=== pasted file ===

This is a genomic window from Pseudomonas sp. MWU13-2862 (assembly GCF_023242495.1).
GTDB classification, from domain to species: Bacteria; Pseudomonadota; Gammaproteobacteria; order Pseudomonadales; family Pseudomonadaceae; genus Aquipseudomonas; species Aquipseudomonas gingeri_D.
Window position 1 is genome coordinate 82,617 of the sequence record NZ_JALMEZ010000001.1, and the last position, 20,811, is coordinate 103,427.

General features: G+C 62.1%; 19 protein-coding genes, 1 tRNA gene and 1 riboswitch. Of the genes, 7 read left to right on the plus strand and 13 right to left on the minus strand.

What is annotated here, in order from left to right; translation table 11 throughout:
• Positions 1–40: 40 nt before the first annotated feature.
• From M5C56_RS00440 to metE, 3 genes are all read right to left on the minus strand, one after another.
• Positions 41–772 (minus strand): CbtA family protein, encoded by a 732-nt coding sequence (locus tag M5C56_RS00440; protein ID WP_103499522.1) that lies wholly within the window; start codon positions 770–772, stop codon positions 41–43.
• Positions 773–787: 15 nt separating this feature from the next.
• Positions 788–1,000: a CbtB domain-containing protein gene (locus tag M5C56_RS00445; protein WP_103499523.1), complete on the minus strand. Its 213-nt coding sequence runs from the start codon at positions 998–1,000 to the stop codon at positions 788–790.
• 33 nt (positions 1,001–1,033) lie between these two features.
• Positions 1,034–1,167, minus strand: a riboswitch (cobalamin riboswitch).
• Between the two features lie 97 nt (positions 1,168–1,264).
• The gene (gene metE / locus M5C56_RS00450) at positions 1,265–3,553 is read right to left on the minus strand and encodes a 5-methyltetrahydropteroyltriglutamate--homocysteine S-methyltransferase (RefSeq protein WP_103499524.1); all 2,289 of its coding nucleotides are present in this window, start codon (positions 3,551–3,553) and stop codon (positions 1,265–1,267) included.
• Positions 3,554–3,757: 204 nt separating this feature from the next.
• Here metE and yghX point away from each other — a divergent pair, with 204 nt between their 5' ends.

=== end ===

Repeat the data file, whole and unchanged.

This is a genomic window from Pseudomonas sp. MWU13-2862 (assembly GCF_023242495.1).
GTDB classification, from domain to species: Bacteria; Pseudomonadota; Gammaproteobacteria; order Pseudomonadales; family Pseudomonadaceae; genus Aquipseudomonas; species Aquipseudomonas gingeri_D.
Window position 1 is genome coordinate 82,617 of the sequence record NZ_JALMEZ010000001.1, and the last position, 20,811, is coordinate 103,427.

General features: G+C 62.1%; 19 protein-coding genes, 1 tRNA gene and 1 riboswitch. Of the genes, 7 read left to right on the plus strand and 13 right to left on the minus strand.

What is annotated here, in order from left to right; translation table 11 throughout:
• Positions 1–40: 40 nt before the first annotated feature.
• From M5C56_RS00440 to metE, 3 genes are all read right to left on the minus strand, one after another.
• Positions 41–772 (minus strand): CbtA family protein, encoded by a 732-nt coding sequence (locus tag M5C56_RS00440; protein ID WP_103499522.1) that lies wholly within the window; start codon positions 770–772, stop codon positions 41–43.
• Positions 773–787: 15 nt separating this feature from the next.
• Positions 788–1,000: a CbtB domain-containing protein gene (locus tag M5C56_RS00445; protein WP_103499523.1), complete on the minus strand. Its 213-nt coding sequence runs from the start codon at positions 998–1,000 to the stop codon at positions 788–790.
• 33 nt (positions 1,001–1,033) lie between these two features.
• Positions 1,034–1,167, minus strand: a riboswitch (cobalamin riboswitch).
• Between the two features lie 97 nt (positions 1,168–1,264).
• The gene (gene metE / locus M5C56_RS00450) at positions 1,265–3,553 is read right to left on the minus strand and encodes a 5-methyltetrahydropteroyltriglutamate--homocysteine S-methyltransferase (RefSeq protein WP_103499524.1); all 2,289 of its coding nucleotides are present in this window, start codon (positions 3,551–3,553) and stop codon (positions 1,265–1,267) included.
• Positions 3,554–3,757: 204 nt separating this feature from the next.
• Here metE and yghX point away from each other — a divergent pair, with 204 nt between their 5' ends.